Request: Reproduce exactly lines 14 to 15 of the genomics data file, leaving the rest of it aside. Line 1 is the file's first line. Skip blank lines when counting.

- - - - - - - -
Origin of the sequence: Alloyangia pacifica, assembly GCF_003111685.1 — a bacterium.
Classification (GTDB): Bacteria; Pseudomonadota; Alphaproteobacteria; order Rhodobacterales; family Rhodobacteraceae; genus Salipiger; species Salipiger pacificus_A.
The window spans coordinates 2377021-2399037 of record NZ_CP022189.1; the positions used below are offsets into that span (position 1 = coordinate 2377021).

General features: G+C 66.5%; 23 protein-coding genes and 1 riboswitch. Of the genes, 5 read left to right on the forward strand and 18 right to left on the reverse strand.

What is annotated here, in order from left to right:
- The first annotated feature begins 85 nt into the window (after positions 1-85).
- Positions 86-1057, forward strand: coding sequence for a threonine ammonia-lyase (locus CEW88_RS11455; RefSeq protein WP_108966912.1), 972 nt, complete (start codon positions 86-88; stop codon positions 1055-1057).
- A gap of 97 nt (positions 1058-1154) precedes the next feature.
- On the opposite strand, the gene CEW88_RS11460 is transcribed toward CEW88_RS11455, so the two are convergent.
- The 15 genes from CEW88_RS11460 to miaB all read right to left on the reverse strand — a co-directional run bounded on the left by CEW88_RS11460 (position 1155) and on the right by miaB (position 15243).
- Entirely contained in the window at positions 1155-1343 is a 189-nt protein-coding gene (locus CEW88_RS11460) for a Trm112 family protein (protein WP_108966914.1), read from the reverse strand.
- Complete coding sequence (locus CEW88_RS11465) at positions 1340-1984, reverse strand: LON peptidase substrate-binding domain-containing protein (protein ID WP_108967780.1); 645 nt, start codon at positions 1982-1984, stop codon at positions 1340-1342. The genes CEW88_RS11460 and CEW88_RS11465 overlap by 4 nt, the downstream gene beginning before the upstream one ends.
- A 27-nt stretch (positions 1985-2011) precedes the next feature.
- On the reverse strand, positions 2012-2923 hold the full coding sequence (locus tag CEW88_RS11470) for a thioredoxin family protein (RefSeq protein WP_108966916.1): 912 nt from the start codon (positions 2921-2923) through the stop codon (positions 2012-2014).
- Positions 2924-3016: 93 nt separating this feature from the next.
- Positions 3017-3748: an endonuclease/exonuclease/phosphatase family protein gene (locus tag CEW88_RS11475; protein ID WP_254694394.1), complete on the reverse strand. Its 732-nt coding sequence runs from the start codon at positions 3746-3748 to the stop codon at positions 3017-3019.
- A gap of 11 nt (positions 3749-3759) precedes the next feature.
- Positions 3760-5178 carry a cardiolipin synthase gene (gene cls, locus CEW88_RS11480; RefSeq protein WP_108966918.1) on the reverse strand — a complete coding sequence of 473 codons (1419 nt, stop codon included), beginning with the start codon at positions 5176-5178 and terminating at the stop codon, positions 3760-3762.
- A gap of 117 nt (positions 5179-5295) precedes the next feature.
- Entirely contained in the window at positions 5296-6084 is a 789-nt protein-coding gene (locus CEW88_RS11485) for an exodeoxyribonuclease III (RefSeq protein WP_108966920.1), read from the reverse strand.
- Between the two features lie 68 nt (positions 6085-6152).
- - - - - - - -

- On the reverse strand, positions 2012-2923 hold the full coding sequence (locus tag CEW88_RS11470) for a thioredoxin family protein (RefSeq protein WP_108966916.1): 912 nt from the start codon (positions 2921-2923) through the stop codon (positions 2012-2014).
- Positions 2924-3016: 93 nt separating this feature from the next.